The adventures of a gang of British workmen abroad. Combines black and white humour with moments of drama, poignancy and drunkenness. In series 1, the lads head to Germany seeking work, and... See full summary »
With his divorce proceedings underway Dennis is dating Dagmar from the site office and he takes her to spend the night at the Intercontinental hotel. Meanwhile Barry and Wayne chat up two Swedish air...
Ken Boon and Harry Crawford are two middle-aged ex-firemen who start out in business together, initially in Birmingham and later in Nottingham. During the seven series (1986-1992), Ken ... See full summary »
Arthur Daley, a small-time conman, hires former boxer Terry McCann to be his 'minder', so Terry can protect him (Arthur) from other, small-time, crooks. While Terry is trying his hardest to... See full summary »
Terry and Bob from The Likely Lads (1964) continue their life after Terry arrives home from serving in the Army to discover that Bob is about to marry his girlfriend Thelma. Can Thelma lead... See full summary »
The adventures of two "likely lads" ostensibly set in the North East of England (but filmed in Willesden Junction, London). Terry and Bob have been friends since childhood. Bob is the ... See full summary »
Arkwright is a tight-fisted shop owner in Doncaster, who will stop at nothing to keep his profits high and his overheads low, even if this means harassing his nephew Granville. Arkwright's ... See full summary »
Alcoholic and divorced father of a young daughter, DS Jim Bergerac is a true maverick who prefers doing things his own way, and consequently doesn't always carry out his investigations the way his boss would like.
Albert Steptoe and his son Harold are junk dealers, complete with horse and cart to tour the neighbourhood. They also live amicably together at the junk yard. But Harold, who likes the ... See full summary »
Harry H. Corbett,
Terry is divorced from his German wife and has a Finnish girlfriend Christina. At Thelma's suggestion they join her and Bob on a caravan holiday but due to a mishap the men get separated ... See full summary »
The adventures of a gang of British workmen abroad. Combines black and white humour with moments of drama, poignancy and drunkenness. In series 1, the lads head to Germany seeking work, and are thrown together by virtue of shared nationality and a run-down wooden hut. The story follows the lads' relationships with women, Germans and each other, and their attempts at passing the time away from home, saving money and ordering food in a German curry house. The series ends with new employment legislation forcing some of the Brits having to choose between the UK and their new-found pleasures abroad. Two years later the gang are reunited for a second series, in which they travel to Wolverhampton to rebuild both the "magnificent seven" and Barry's home for his impending marriage. A further offer of work sees the lads head to a Derbyshire stately home in need of refurbishment. Here they fall foul of an irritable pub landlord, suspicious locals, a less than enlightened employer and the Inland ... Written by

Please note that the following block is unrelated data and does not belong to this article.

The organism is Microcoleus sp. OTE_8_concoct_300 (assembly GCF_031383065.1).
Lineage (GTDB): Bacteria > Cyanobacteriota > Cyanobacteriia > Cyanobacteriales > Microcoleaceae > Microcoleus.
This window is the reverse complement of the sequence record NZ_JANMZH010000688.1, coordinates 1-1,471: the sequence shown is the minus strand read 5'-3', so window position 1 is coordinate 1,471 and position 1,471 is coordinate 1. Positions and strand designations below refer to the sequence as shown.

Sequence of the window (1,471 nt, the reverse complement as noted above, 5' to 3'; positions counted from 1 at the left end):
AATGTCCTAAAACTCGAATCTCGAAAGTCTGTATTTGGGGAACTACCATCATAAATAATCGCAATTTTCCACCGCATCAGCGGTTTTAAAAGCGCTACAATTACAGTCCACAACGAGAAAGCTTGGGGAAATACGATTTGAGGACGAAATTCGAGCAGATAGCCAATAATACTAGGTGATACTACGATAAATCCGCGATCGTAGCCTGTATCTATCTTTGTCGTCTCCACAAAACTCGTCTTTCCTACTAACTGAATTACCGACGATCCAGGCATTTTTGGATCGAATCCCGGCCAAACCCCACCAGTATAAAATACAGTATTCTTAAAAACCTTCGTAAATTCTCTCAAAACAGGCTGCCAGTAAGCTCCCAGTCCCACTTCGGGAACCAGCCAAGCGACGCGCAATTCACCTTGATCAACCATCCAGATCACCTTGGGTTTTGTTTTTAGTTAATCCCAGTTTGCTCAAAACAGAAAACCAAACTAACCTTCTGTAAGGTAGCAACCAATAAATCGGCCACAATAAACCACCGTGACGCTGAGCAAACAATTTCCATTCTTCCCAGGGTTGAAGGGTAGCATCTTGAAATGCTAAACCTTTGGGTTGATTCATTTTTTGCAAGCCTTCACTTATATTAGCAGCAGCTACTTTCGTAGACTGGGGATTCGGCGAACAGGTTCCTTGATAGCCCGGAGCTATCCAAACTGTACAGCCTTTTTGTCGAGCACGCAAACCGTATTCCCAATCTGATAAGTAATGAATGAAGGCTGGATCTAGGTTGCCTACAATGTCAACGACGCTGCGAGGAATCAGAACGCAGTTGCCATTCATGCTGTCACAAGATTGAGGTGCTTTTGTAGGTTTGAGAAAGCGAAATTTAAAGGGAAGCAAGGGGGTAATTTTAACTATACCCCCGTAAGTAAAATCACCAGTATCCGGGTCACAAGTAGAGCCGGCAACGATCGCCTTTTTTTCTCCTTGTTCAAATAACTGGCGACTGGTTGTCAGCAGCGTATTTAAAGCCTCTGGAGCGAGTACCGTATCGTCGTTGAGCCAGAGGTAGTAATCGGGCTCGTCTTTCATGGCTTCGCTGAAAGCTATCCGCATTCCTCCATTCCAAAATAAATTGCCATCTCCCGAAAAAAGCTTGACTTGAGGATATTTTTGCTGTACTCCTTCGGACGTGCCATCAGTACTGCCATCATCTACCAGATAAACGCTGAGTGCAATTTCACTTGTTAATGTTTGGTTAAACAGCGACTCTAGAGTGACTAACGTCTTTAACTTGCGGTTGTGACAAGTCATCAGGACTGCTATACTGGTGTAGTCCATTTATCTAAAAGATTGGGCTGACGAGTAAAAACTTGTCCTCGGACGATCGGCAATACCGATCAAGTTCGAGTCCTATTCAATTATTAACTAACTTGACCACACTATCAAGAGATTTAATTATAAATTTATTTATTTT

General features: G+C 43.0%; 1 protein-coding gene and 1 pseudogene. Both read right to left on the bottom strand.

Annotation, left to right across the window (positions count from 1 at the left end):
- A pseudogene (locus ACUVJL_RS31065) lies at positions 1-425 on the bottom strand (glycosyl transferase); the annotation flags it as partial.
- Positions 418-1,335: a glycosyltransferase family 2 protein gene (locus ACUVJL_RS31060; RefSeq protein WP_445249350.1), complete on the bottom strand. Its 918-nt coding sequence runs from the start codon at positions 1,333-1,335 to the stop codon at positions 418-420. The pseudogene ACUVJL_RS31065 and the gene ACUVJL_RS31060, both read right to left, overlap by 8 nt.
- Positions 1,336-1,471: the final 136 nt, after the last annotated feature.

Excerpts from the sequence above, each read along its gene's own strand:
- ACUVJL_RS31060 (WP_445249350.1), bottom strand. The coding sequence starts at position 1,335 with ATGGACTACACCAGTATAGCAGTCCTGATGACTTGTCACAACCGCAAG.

In a The South Bank Show (1978) documentary in the late '80s, Jimmy Nail said that he wouldn't play Oz again as he thought it was a character that no one nowadays would find funny. He was proved wrong when the series returned in 2002 and Oz continued to be the most popular of the seven main cast members. See more »
Most of the German location shots in Series 1 were filmed in Hamburg, not Dusseldorf. One of the giveaways is that many of the cars have HH (Hamburg) number plates. See more »
The scene with Oz, Dennis and Neville looking over the bows of a cross-Channel ferry is an almost exact copy of a scene at the end of Series 2, which was the final series that Central made in 1986. See more »
One of the classic series of the 1980s, 'Auf Wiedersehen, Pet' works well as an ensemble piece, with every character complementing the other
Dennis, the sensible one (Tim Healy), Neville, the nervous one (Kevin
Whatley), Barry, the dumb one (Timothy Spall), Oz, the crazy one (Jimmy Nail), Bomber, the tough one (Pat Roach), Wayne, the horny one (Gary Holton), and Moxey, the boring one (Christopher Fairbank). They're brickies on a building site in Dusseldorf, and the interest comes in watching them survive being thrown together.
Two series appeared in the early eighties, with the series being curtailed by Holton's untimely death during recording of series 2. Almost every episode was a winner - laughs, pathos, camaderie, and a real sense of liking of the characters involved. Well written, with a pair of great theme tunes (sung by Joe Fagin), and a good cast of supporting actors (Michael Elphick turns up now and then, Ray Winstone plays an army man AWOL), this drama really couldn't miss.
And the final couple of series reunited all the characters (bar Wayne - we saw his son Wyman, instead) for more laughs and an ultimately touching finale. Highly recommended and, surprisingly, not dated at all.
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